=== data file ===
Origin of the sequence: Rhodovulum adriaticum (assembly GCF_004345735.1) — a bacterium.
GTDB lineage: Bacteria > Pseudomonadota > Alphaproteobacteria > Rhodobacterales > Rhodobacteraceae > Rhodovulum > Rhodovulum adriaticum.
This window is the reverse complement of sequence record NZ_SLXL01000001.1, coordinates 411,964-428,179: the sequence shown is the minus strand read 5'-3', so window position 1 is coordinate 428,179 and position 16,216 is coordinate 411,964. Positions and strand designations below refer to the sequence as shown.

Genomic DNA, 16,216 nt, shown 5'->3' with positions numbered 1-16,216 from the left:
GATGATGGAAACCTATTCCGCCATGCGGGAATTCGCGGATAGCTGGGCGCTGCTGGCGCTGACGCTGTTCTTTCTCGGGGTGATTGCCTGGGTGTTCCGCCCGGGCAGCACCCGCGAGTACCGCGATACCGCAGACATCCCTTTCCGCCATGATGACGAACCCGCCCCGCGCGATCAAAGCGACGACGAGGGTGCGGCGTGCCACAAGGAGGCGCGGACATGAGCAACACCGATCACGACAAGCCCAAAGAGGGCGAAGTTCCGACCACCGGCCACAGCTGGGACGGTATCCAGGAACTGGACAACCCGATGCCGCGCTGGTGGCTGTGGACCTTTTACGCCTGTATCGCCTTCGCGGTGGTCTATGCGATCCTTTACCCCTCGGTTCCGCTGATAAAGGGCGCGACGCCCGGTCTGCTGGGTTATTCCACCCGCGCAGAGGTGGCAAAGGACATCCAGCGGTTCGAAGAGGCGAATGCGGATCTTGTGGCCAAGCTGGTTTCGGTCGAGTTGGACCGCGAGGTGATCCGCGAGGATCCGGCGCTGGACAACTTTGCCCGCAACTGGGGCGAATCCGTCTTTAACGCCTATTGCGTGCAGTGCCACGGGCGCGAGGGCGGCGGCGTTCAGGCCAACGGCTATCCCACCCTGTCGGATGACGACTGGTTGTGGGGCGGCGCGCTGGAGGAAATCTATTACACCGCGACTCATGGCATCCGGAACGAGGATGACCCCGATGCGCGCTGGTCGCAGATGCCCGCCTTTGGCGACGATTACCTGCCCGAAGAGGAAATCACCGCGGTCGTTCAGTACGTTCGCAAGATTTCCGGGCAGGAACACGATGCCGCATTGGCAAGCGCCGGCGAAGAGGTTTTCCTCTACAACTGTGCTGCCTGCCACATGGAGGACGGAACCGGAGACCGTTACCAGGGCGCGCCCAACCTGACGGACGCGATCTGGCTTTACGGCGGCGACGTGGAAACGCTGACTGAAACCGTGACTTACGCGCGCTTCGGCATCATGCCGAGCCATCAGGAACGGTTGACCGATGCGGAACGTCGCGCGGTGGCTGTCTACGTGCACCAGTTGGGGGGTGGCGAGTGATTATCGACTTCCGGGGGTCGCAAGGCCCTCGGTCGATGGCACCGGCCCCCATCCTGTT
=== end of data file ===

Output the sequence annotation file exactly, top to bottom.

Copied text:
Origin of the sequence: Rhodovulum adriaticum (assembly GCF_004345735.1) — a bacterium.
GTDB lineage: Bacteria > Pseudomonadota > Alphaproteobacteria > Rhodobacterales > Rhodobacteraceae > Rhodovulum > Rhodovulum adriaticum.
This window is the reverse complement of sequence record NZ_SLXL01000001.1, coordinates 411,964-428,179: the sequence shown is the minus strand read 5'-3', so window position 1 is coordinate 428,179 and position 16,216 is coordinate 411,964. Positions and strand designations below refer to the sequence as shown.

Genomic DNA, 16,216 nt, shown 5'->3' with positions numbered 1-16,216 from the left:
GATGATGGAAACCTATTCCGCCATGCGGGAATTCGCGGATAGCTGGGCGCTGCTGGCGCTGACGCTGTTCTTTCTCGGGGTGATTGCCTGGGTGTTCCGCCCGGGCAGCACCCGCGAGTACCGCGATACCGCAGACATCCCTTTCCGCCATGATGACGAACCCGCCCCGCGCGATCAAAGCGACGACGAGGGTGCGGCGTGCCACAAGGAGGCGCGGACATGAGCAACACCGATCACGACAAGCCCAAAGAGGGCGAAGTTCCGACCACCGGCCACAGCTGGGACGGTATCCAGGAACTGGACAACCCGATGCCGCGCTGGTGGCTGTGGACCTTTTACGCCTGTATCGCCTTCGCGGTGGTCTATGCGATCCTTTACCCCTCGGTTCCGCTGATAAAGGGCGCGACGCCCGGTCTGCTGGGTTATTCCACCCGCGCAGAGGTGGCAAAGGACATCCAGCGGTTCGAAGAGGCGAATGCGGATCTTGTGGCCAAGCTGGTTTCGGTCGAGTTGGACCGCGAGGTGATCCGCGAGGATCCGGCGCTGGACAACTTTGCCCGCAACTGGGGCGAATCCGTCTTTAACGCCTATTGCGTGCAGTGCCACGGGCGCGAGGGCGGCGGCGTTCAGGCCAACGGCTATCCCACCCTGTCGGATGACGACTGGTTGTGGGGCGGCGCGCTGGAGGAAATCTATTACACCGCGACTCATGGCATCCGGAACGAGGATGACCCCGATGCGCGCTGGTCGCAGATGCCCGCCTTTGGCGACGATTACCTGCCCGAAGAGGAAATCACCGCGGTCGTTCAGTACGTTCGCAAGATTTCCGGGCAGGAACACGATGCCGCATTGGCAAGCGCCGGCGAAGAGGTTTTCCTCTACAACTGTGCTGCCTGCCACATGGAGGACGGAACCGGAGACCGTTACCAGGGCGCGCCCAACCTGACGGACGCGATCTGGCTTTACGGCGGCGACGTGGAAACGCTGACTGAAACCGTGACTTACGCGCGCTTCGGCATCATGCCGAGCCATCAGGAACGGTTGACCGATGCGGAACGTCGCGCGGTGGCTGTCTACGTGCACCAGTTGGGGGGTGGCGAGTGATTATCGACTTCCGGGGGTCGCAAGGCCCTCGGTCGATGGCACCGGCCCCCATCCTGTT